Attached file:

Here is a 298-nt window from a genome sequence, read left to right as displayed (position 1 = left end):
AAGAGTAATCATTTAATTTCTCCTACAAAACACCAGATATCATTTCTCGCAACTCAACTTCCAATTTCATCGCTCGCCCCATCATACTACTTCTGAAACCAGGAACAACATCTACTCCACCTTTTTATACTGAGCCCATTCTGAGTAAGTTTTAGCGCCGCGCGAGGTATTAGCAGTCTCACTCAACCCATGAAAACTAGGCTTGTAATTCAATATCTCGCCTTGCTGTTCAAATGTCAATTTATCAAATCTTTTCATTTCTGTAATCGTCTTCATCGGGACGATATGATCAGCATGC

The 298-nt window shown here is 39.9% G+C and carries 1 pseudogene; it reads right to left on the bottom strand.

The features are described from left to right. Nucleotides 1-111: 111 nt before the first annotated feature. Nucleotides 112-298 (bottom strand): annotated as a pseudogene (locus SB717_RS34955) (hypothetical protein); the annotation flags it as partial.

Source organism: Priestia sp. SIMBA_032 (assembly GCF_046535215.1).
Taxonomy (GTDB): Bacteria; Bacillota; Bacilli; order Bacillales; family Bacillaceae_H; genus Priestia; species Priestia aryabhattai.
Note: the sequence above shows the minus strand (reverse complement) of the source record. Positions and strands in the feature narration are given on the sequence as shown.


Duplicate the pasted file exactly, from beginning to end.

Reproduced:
Here is a 298-nt window from a genome sequence, read left to right as displayed (position 1 = left end):
AAGAGTAATCATTTAATTTCTCCTACAAAACACCAGATATCATTTCTCGCAACTCAACTTCCAATTTCATCGCTCGCCCCATCATACTACTTCTGAAACCAGGAACAACATCTACTCCACCTTTTTATACTGAGCCCATTCTGAGTAAGTTTTAGCGCCGCGCGAGGTATTAGCAGTCTCACTCAACCCATGAAAACTAGGCTTGTAATTCAATATCTCGCCTTGCTGTTCAAATGTCAATTTATCAAATCTTTTCATTTCTGTAATCGTCTTCATCGGGACGATATGATCAGCATGC

The 298-nt window shown here is 39.9% G+C and carries 1 pseudogene; it reads right to left on the bottom strand.

The features are described from left to right. Nucleotides 1-111: 111 nt before the first annotated feature. Nucleotides 112-298 (bottom strand): annotated as a pseudogene (locus SB717_RS34955) (hypothetical protein); the annotation flags it as partial.

Source organism: Priestia sp. SIMBA_032 (assembly GCF_046535215.1).
Taxonomy (GTDB): Bacteria; Bacillota; Bacilli; order Bacillales; family Bacillaceae_H; genus Priestia; species Priestia aryabhattai.
Note: the sequence above shows the minus strand (reverse complement) of the source record. Positions and strands in the feature narration are given on the sequence as shown.